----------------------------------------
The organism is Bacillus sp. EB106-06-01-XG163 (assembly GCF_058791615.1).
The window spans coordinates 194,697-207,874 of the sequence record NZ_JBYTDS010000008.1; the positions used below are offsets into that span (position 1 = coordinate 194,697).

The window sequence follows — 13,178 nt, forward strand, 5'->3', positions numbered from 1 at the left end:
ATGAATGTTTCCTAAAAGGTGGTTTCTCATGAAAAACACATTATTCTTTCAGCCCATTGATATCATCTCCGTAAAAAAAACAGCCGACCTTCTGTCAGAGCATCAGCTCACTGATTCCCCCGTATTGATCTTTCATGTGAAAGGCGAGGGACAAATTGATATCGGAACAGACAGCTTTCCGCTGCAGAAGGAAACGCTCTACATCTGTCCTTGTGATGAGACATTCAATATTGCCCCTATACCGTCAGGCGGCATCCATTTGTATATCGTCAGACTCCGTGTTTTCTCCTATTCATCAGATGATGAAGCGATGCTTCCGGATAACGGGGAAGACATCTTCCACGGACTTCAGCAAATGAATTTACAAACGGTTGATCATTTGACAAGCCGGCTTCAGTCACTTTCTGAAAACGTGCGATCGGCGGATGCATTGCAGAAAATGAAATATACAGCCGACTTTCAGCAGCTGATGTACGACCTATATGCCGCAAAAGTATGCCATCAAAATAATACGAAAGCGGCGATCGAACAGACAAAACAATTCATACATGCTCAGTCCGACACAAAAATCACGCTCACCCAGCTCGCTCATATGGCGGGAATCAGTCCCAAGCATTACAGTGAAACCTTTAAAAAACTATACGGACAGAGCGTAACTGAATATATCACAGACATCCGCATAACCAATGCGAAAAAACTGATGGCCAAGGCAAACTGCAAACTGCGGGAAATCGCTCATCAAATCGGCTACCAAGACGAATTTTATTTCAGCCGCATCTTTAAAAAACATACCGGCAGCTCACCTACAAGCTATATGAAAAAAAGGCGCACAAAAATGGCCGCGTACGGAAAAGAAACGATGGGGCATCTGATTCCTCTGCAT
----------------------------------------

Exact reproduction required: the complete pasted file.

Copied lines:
The organism is Bacillus sp. EB106-06-01-XG163 (assembly GCF_058791615.1).
The window spans coordinates 194,697-207,874 of the sequence record NZ_JBYTDS010000008.1; the positions used below are offsets into that span (position 1 = coordinate 194,697).

The window sequence follows — 13,178 nt, forward strand, 5'->3', positions numbered from 1 at the left end:
ATGAATGTTTCCTAAAAGGTGGTTTCTCATGAAAAACACATTATTCTTTCAGCCCATTGATATCATCTCCGTAAAAAAAACAGCCGACCTTCTGTCAGAGCATCAGCTCACTGATTCCCCCGTATTGATCTTTCATGTGAAAGGCGAGGGACAAATTGATATCGGAACAGACAGCTTTCCGCTGCAGAAGGAAACGCTCTACATCTGTCCTTGTGATGAGACATTCAATATTGCCCCTATACCGTCAGGCGGCATCCATTTGTATATCGTCAGACTCCGTGTTTTCTCCTATTCATCAGATGATGAAGCGATGCTTCCGGATAACGGGGAAGACATCTTCCACGGACTTCAGCAAATGAATTTACAAACGGTTGATCATTTGACAAGCCGGCTTCAGTCACTTTCTGAAAACGTGCGATCGGCGGATGCATTGCAGAAAATGAAATATACAGCCGACTTTCAGCAGCTGATGTACGACCTATATGCCGCAAAAGTATGCCATCAAAATAATACGAAAGCGGCGATCGAACAGACAAAACAATTCATACATGCTCAGTCCGACACAAAAATCACGCTCACCCAGCTCGCTCATATGGCGGGAATCAGTCCCAAGCATTACAGTGAAACCTTTAAAAAACTATACGGACAGAGCGTAACTGAATATATCACAGACATCCGCATAACCAATGCGAAAAAACTGATGGCCAAGGCAAACTGCAAACTGCGGGAAATCGCTCATCAAATCGGCTACCAAGACGAATTTTATTTCAGCCGCATCTTTAAAAAACATACCGGCAGCTCACCTACAAGCTATATGAAAAAAAGGCGCACAAAAATGGCCGCGTACGGAAAAGAAACGATGGGGCATCTGATTCCTCTGCAT